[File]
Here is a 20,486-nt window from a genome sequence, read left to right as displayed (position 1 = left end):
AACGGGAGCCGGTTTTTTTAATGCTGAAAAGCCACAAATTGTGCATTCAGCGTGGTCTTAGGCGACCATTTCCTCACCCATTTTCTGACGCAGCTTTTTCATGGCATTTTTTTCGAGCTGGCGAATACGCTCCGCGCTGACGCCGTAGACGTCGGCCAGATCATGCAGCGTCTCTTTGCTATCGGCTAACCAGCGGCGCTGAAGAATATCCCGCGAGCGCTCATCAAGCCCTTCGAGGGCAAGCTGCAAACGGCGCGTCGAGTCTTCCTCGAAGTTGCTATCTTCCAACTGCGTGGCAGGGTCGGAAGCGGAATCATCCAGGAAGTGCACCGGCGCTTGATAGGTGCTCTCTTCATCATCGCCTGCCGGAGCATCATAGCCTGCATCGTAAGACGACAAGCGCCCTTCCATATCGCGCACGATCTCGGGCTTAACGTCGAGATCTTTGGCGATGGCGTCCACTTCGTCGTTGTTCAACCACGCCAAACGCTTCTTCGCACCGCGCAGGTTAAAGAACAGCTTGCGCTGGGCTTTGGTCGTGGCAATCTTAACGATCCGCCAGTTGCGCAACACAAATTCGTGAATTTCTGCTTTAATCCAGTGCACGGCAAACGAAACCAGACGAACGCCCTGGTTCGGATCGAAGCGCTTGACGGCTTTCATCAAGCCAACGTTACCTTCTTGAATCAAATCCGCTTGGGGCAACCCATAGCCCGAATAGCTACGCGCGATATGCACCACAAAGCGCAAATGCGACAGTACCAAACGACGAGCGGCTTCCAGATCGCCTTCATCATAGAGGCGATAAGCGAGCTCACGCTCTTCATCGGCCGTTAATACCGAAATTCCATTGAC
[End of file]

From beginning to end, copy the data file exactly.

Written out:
Here is a 20,486-nt window from a genome sequence, read left to right as displayed (position 1 = left end):
AACGGGAGCCGGTTTTTTTAATGCTGAAAAGCCACAAATTGTGCATTCAGCGTGGTCTTAGGCGACCATTTCCTCACCCATTTTCTGACGCAGCTTTTTCATGGCATTTTTTTCGAGCTGGCGAATACGCTCCGCGCTGACGCCGTAGACGTCGGCCAGATCATGCAGCGTCTCTTTGCTATCGGCTAACCAGCGGCGCTGAAGAATATCCCGCGAGCGCTCATCAAGCCCTTCGAGGGCAAGCTGCAAACGGCGCGTCGAGTCTTCCTCGAAGTTGCTATCTTCCAACTGCGTGGCAGGGTCGGAAGCGGAATCATCCAGGAAGTGCACCGGCGCTTGATAGGTGCTCTCTTCATCATCGCCTGCCGGAGCATCATAGCCTGCATCGTAAGACGACAAGCGCCCTTCCATATCGCGCACGATCTCGGGCTTAACGTCGAGATCTTTGGCGATGGCGTCCACTTCGTCGTTGTTCAACCACGCCAAACGCTTCTTCGCACCGCGCAGGTTAAAGAACAGCTTGCGCTGGGCTTTGGTCGTGGCAATCTTAACGATCCGCCAGTTGCGCAACACAAATTCGTGAATTTCTGCTTTAATCCAGTGCACGGCAAACGAAACCAGACGAACGCCCTGGTTCGGATCGAAGCGCTTGACGGCTTTCATCAAGCCAACGTTACCTTCTTGAATCAAATCCGCTTGGGGCAACCCATAGCCCGAATAGCTACGCGCGATATGCACCACAAAGCGCAAATGCGACAGTACCAAACGACGAGCGGCTTCCAGATCGCCTTCATCATAGAGGCGATAAGCGAGCTCACGCTCTTCATCGGCCGTTAATACCGAAATTCCATTGAC